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8 POSSIBILITIES, PREFERENCES, AND CHOICES

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© 2012 Pearson Addison-Wesley Q1: The Economics Student Club has $30 to spend on pizza and pop at each of its meetings. If pizza costs $8 and the club buys 3 pizzas, how much money can be spent on pop? A $6 B $30 C $24 D $3

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© 2012 Pearson Addison-Wesley Q2: The Economics Student Club has $30 to spend on pizza and pop at each of its meetings. If pizza costs $8, the club buys 3 pizzas. If the price of pizza rises to $10, the club’s real income ________. A in terms of pizza or pop falls B is unchanged, but the relative price changes C in terms of pizza falls, but it does not change in terms of pop D in terms of pop falls, but it does not fall in terms of pizza

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© 2012 Pearson Addison-Wesley Q3: Sue consumes apples and bananas. Suppose that Sue’s income doubles and that the prices of apples and bananas also double. Sue’s budget line will _________. A shift leftward but its slope will not change B remain unchanged C shift rightward but its slope will not change D shift rightward and become steeper

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© 2012 Pearson Addison-Wesley Q4: The assumption of diminishing marginal rate of substitution means that _________. A the budget line has a negative slope B indifference curves might have a positive slope Cthe budget line does not shift when people’s preferences change Dindifference curves are concave (bend toward the origin)

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© 2012 Pearson Addison-Wesley Q5: Associated Press found football fans who said they are making concessions yet determined to indulge their passion. “We basically don’t eat for a week, so we can go to the game,” joked Neil Plotkin, a freshman. If Neil’s marginal rate of substitution between food and the first game for the season is 1, what do you predict is his marginal rate of substitution between food and subsequent games is? A Less than one B Greater than one C Equal to one D Cannot determine without knowing Neil’s income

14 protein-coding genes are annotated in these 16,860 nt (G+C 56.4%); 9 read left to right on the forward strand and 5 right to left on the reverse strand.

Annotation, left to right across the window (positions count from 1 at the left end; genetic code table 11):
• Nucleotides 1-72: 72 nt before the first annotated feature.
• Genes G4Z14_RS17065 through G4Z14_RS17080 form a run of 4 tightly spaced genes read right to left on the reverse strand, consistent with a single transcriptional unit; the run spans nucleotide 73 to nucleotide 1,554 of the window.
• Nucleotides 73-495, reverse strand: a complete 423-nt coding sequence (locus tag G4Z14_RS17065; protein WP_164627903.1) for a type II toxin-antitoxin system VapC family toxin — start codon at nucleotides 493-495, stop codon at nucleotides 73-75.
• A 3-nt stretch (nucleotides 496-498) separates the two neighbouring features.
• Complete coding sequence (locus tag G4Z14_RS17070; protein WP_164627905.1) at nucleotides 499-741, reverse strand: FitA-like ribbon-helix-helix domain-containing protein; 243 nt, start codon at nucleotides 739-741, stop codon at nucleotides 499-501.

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© 2012 Pearson Addison-Wesley Q6: For lunch, Cathy buys a wrap and a latte every day except on Friday when she buys an additional wrap and latte, as well as a slice of chocolate cake. For Cathy, _________. A wraps and lattes are perfect complements B wraps and lattes ordinary goods C wraps and chocolate cake are normal goods D lattes and chocolate cake are perfect substitutes

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© 2012 Pearson Addison-Wesley Q7: Which of the following is true when the consumer is at the best affordable point? A The point is on the budget line and highest attainable indifference curve. B The slope of the budget line equals the slope of the indifference curve. C The marginal rate of substitution equals the relative price. D All of the above are true at the best affordable point.

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© 2012 Pearson Addison-Wesley Q8: The price effect refers to how a change in _____. A the price influences real income B the price influences the quantity of a good bought C income influences the prices of the goods bought D preferences influences the prices of the goods

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© 2012 Pearson Addison-Wesley Q9: Sue consumes at a point on her budget line where her marginal rate of substitution exceeds the magnitude of the slope of her budget line. As Sue moves toward her consumer equilibrium point, she will move to a _________. A lower budget line B higher budget line C lower indifference curve D higher indifference curve

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© 2012 Pearson Addison-Wesley Q10: During November 2008, gasoline prices were falling, which made travel by car less expensive. But air fares remained as high as ever. If income remained the same and air travel is a normal good, _________. A the substitution effect is an increase in air travel and the income effect is a decrease in air travel B both the substitution and income effects decrease air travel C the substitution effect is a decrease in air travel and the income effect is an increase in air travel D both the substitution and income effects increase air travel

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